Oh, it's adorable! And, yes, modern tailoring is VASTLY different than historical tailoring. As my ruined attempts to make modern collared shirts will attest to. ;)

jennylafleur said...

It's so cute!!

padawansguide said...

You look fantastic! :-)

Kendra said...

Gorgeous, and the color/style SO suit you!

laurensa said...

How do you always manage to look so completely at home in every era you've tried? It just always looks RIGHT. Beautiful!

cathyr19355 said...

Nicely done! I don't really care for 20th century fashion myself, but you do it as splendidly as the earlier stuff.

Tish said...

Both you and the dress look amazing!

Enken said...

Saw your dress on SewRetro - super cute! I love the fabric but yes, vintage material is a pain sometimes! But you just can't find prints like that nowadays...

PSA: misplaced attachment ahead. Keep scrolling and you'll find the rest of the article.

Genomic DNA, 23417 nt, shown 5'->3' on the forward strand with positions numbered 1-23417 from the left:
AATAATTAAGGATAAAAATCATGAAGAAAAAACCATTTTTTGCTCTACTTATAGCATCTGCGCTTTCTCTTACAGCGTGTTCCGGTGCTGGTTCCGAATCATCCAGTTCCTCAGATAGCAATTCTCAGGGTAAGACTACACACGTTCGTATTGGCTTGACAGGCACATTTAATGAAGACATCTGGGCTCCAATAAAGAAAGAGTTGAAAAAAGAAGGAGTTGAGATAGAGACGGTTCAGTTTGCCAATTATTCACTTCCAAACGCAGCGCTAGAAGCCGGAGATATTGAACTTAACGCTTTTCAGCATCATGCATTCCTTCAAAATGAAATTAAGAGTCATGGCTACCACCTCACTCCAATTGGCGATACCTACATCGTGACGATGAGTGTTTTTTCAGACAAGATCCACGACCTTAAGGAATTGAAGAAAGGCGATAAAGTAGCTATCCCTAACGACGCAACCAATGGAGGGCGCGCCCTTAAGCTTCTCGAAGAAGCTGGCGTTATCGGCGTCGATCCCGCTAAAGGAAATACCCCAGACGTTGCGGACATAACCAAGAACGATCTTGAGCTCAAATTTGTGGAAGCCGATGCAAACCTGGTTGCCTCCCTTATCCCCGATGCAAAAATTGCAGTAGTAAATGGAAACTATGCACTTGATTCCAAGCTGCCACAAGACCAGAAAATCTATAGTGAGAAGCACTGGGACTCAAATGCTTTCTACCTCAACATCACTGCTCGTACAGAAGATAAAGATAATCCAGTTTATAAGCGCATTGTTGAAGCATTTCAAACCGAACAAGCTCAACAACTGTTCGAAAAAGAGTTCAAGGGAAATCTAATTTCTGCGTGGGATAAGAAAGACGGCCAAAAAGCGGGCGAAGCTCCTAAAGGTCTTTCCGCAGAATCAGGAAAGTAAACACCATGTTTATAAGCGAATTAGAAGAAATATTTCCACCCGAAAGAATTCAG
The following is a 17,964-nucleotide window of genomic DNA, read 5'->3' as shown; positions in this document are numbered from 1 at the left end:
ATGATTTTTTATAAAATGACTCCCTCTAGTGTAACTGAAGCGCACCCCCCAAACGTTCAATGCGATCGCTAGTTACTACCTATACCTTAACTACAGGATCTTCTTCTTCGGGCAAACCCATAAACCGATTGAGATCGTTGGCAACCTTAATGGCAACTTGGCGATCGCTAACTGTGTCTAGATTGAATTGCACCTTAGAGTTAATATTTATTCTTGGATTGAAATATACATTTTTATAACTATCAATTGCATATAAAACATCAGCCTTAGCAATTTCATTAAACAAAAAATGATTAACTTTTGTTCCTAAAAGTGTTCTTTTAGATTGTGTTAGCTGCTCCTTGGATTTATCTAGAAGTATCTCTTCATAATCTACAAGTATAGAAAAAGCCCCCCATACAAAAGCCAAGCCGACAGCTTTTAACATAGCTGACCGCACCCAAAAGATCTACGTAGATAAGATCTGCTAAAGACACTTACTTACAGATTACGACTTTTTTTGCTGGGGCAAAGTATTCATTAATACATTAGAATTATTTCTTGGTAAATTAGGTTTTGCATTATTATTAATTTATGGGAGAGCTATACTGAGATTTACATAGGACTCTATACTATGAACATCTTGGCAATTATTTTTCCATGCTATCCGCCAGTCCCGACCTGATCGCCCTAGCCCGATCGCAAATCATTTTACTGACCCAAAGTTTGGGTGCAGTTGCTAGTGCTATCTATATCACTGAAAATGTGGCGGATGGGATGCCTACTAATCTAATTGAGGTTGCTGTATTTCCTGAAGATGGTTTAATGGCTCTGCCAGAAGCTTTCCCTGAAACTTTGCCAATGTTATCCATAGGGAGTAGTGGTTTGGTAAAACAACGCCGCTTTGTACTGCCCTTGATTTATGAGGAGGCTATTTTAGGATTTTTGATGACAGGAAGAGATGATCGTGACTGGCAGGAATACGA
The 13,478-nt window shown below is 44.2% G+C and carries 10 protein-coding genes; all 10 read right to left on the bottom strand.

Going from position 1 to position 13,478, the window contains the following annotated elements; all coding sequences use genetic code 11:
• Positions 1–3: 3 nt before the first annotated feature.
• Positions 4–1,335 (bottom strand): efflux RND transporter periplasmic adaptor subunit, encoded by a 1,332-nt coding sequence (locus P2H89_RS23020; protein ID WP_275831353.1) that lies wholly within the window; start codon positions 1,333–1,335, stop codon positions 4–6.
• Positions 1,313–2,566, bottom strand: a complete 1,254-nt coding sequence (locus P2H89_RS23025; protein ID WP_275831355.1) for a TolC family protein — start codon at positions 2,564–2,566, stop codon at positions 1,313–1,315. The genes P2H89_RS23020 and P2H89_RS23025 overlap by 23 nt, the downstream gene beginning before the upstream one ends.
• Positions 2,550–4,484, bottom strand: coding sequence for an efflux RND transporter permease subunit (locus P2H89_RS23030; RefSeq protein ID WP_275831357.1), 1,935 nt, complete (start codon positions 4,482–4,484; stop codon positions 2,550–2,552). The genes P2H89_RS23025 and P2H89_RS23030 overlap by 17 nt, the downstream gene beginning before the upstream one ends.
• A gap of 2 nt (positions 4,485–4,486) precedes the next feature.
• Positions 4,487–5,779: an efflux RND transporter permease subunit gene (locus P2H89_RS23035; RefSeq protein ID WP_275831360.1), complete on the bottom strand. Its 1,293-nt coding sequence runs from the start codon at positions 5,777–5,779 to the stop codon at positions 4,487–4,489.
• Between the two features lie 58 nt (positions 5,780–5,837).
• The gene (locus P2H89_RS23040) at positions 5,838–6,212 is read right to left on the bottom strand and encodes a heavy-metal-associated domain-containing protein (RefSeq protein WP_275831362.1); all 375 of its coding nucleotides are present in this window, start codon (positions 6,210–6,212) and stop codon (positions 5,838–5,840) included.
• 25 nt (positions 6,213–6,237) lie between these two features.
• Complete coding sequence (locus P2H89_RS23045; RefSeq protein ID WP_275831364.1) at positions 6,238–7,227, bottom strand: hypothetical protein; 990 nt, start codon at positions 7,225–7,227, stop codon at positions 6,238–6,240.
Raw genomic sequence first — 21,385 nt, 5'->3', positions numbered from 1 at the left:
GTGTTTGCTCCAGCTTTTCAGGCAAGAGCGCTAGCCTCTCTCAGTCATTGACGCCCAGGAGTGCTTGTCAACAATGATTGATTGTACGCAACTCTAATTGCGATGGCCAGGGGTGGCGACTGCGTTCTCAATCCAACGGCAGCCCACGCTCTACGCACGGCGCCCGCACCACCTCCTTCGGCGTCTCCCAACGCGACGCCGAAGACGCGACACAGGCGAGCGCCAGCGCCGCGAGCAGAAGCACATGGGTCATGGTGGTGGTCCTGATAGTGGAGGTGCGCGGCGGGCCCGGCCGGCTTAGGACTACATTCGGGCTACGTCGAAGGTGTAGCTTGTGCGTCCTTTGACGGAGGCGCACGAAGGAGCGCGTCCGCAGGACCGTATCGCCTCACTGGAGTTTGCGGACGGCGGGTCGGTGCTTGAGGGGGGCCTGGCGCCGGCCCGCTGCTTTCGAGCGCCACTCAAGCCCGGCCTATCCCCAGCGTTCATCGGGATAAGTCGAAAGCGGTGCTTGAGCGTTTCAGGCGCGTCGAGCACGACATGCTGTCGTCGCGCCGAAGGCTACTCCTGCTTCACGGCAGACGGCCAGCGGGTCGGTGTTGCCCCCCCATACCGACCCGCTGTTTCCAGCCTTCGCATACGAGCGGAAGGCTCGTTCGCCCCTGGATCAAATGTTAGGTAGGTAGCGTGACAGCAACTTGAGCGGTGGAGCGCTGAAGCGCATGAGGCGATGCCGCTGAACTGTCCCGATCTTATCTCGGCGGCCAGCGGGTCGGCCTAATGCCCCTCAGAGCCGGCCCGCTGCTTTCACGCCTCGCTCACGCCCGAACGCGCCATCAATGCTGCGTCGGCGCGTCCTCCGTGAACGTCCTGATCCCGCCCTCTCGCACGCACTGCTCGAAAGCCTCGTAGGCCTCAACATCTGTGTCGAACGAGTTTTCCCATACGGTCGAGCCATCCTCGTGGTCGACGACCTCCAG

Vicki said...

Fantastic! Keep sewing, missy, and of coure, you know about the learning curve. You'll be an pro in no time. I'm so pleased that you're finding pleasure in doing what you love. We all need that in our lives. Can't wait to see your next project.

Trudy Callan said...

Wonderful job. You look lovely. Come by and visit when you get a chance.

laurie said...

Beautiful job. You should be proud!

Time Traveling in Costume said...

It's a beautiful dress, and it looks great.
I haven't sewn modern clothing in a long time but did use interfacing. It depends on if you use iron-on (which makes it easy but can dimple the fabric if it's lightweight- use it like you would flatlining but iron it on) or sewn-in (similar to flatling but pin fashion fabric & interfacing together, then sew lining to it, right sides together). There are also differnt weights of interfacing for the type of fabric you're using.
Val aka chloeandrudy

Marije said...

Gorgeous dress and the style suits you very well!

stephanie said...

Wonderful dress!